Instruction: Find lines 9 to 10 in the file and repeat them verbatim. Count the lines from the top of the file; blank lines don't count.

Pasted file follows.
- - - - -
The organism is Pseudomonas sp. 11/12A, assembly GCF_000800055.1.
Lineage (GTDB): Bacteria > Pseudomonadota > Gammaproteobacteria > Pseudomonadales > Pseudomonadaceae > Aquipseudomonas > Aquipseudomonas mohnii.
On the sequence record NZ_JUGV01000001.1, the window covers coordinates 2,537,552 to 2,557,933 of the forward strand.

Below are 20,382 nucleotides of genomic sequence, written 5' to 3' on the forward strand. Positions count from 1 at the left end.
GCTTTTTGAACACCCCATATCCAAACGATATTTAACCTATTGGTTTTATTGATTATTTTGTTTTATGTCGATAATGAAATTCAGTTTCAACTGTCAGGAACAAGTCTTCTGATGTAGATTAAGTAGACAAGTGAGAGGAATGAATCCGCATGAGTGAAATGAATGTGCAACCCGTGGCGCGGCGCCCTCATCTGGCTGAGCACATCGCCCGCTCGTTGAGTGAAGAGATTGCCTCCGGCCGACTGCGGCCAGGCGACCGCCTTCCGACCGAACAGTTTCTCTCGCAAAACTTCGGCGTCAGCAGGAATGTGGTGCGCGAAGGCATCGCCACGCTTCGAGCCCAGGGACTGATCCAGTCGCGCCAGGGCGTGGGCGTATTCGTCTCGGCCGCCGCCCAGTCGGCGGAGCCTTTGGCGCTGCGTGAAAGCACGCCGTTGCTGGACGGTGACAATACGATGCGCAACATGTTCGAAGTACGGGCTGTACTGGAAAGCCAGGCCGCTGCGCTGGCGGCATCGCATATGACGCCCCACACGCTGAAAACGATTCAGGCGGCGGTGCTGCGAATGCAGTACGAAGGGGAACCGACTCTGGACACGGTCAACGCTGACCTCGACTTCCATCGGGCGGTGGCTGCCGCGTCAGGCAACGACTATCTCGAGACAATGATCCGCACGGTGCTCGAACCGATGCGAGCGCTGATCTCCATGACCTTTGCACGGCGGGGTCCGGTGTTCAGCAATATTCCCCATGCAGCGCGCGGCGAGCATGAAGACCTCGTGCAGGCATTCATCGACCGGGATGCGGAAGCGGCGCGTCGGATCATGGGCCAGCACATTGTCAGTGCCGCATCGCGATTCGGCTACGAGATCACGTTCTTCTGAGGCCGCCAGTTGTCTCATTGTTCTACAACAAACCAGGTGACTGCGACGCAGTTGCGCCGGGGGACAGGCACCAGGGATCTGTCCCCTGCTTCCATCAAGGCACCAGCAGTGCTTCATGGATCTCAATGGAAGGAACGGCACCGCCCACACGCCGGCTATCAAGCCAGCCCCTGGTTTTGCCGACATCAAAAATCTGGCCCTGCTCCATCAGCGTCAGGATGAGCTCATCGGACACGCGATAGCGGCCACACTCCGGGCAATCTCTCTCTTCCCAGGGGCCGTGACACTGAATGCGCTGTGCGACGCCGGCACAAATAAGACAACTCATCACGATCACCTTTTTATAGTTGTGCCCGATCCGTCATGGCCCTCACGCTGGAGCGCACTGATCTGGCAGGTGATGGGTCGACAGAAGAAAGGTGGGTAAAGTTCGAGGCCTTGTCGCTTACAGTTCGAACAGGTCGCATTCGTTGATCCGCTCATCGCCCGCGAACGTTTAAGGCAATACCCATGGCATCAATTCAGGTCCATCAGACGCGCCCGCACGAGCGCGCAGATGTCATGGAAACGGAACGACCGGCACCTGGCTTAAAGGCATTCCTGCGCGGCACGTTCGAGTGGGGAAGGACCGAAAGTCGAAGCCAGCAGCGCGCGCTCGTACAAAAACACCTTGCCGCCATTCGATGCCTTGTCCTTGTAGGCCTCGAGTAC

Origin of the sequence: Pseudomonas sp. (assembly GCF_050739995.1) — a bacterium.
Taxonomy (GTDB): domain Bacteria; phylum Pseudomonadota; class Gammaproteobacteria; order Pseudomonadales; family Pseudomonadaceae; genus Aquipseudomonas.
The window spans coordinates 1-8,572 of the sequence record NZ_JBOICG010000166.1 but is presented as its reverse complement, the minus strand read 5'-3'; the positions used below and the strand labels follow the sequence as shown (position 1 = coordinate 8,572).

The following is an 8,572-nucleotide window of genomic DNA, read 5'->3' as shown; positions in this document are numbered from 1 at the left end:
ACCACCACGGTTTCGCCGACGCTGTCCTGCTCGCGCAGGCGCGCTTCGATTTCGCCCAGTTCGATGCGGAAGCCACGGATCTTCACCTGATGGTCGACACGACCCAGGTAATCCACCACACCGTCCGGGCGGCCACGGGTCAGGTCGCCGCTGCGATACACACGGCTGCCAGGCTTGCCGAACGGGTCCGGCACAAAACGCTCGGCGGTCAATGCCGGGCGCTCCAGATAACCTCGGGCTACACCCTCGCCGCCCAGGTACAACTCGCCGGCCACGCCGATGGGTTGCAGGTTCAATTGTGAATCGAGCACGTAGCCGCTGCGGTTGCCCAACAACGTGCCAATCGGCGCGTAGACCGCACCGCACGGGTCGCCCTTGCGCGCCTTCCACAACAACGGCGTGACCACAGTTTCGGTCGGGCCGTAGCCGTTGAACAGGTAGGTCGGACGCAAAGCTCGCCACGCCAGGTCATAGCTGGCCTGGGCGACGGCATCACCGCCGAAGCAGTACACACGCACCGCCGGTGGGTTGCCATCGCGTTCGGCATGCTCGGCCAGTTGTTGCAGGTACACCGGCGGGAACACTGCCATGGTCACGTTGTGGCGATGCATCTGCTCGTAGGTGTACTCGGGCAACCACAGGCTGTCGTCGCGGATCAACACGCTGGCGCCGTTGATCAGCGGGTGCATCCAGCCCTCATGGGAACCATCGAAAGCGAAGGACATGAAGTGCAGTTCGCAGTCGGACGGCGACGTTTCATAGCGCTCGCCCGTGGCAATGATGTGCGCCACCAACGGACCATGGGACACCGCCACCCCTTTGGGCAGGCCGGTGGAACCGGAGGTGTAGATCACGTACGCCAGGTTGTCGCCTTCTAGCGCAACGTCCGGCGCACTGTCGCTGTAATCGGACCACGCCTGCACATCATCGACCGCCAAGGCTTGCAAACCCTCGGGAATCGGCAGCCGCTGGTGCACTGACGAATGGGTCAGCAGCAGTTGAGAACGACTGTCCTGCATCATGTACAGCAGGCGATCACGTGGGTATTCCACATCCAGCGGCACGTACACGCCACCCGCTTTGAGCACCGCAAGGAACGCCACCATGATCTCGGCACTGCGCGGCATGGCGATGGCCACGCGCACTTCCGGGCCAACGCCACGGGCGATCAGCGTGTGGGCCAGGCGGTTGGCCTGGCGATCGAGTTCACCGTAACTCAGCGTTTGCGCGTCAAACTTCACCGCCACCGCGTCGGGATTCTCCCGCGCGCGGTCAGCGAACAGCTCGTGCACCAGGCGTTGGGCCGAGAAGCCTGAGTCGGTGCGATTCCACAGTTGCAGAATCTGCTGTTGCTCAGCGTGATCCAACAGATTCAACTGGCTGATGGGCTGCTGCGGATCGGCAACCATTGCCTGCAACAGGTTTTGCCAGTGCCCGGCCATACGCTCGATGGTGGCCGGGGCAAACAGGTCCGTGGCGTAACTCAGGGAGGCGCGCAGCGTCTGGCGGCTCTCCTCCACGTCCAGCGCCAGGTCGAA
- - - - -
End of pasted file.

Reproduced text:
The following is an 8,572-nucleotide window of genomic DNA, read 5'->3' as shown; positions in this document are numbered from 1 at the left end:
ACCACCACGGTTTCGCCGACGCTGTCCTGCTCGCGCAGGCGCGCTTCGATTTCGCCCAGTTCGATGCGGAAGCCACGGATCTTCACCTGATGGTCGACACGACCCAGGTAATCCACCACACCGTCCGGGCGGCCACGGGTCAGGTCGCCGCTGCGATACACACGGCTGCCAGGCTTGCCGAACGGGTCCGGCACAAAACGCTCGGCGGTCAATGCCGGGCGCTCCAGATAACCTCGGGCTACACCCTCGCCGCCCAGGTACAACTCGCCGGCCACGCCGATGGGTTGCAGGTTCAATTGTGAATCGAGCACGTAGCCGCTGCGGTTGCCCAACAACGTGCCAATCGGCGCGTAGACCGCACCGCACGGGTCGCCCTTGCGCGCCTTCCACAACAACGGCGTGACCACAGTTTCGGTCGGGCCGTAGCCGTTGAACAGGTAGGTCGGACGCAAAGCTCGCCACGCCAGGTCATAGCTGGCCTGGGCGACGGCATCACCGCCGAAGCAGTACACACGCACCGCCGGTGGGTTGCCATCGCGTTCGGCATGCTCGGCCAGTTGTTGCAGGTACACCGGCGGGAACACTGCCATGGTCACGTTGTGGCGATGCATCTGCTCGTAGGTGTACTCGGGCAACCACAGGCTGTCGTCGCGGATCAACACGCTGGCGCCGTTGATCAGCGGGTGCATCCAGCCCTCATGGGAACCATCGAAAGCGAAGGACATGAAGTGCAGTTCGCAGTCGGACGGCGACGTTTCATAGCGCTCGCCCGTGGCAATGATGTGCGCCACCAACGGACCATGGGACACCGCCACCCCTTTGGGCAGGCCGGTGGAACCGGAGGTGTAGATCACGTACGCCAGGTTGTCGCCTTCTAGCGCAACGTCCGGCGCACTGTCGCTGTAATCGGACCACGCCTGCACATCATCGACCGCCAAGGCTTGCAAACCCTCGGGAATCGGCAGCCGCTGGTGCACTGACGAATGGGTCAGCAGCAGTTGAGAACGACTGTCCTGCATCATGTACAGCAGGCGATCACGTGGGTATTCCACATCCAGCGGCACGTACACGCCACCCGCTTTGAGCACCGCAAGGAACGCCACCATGATCTCGGCACTGCGCGGCATGGCGATGGCCACGCGCACTTCCGGGCCAACGCCACGGGCGATCAGCGTGTGGGCCAGGCGGTTGGCCTGGCGATCGAGTTCACCGTAACTCAGCGTTTGCGCGTCAAACTTCACCGCCACCGCGTCGGGATTCTCCCGCGCGCGGTCAGCGAACAGCTCGTGCACCAGGCGTTGGGCCGAGAAGCCTGAGTCGGTGCGATTCCACAGTTGCAGAATCTGCTGTTGCTCAGCGTGATCCAACAGATTCAACTGGCTGATGGGCTGCTGCGGATCGGCAACCATTGCCTGCAACAGGTTTTGCCAGTGCCCGGCCATACGCTCGATGGTGGCCGGGGCAAACAGGTCCGTGGCGTAACTCAGGGAGGCGCGCAGCGTCTGGCGGCTCTCCTCCACGTCCAGCGCCAGGTCGAA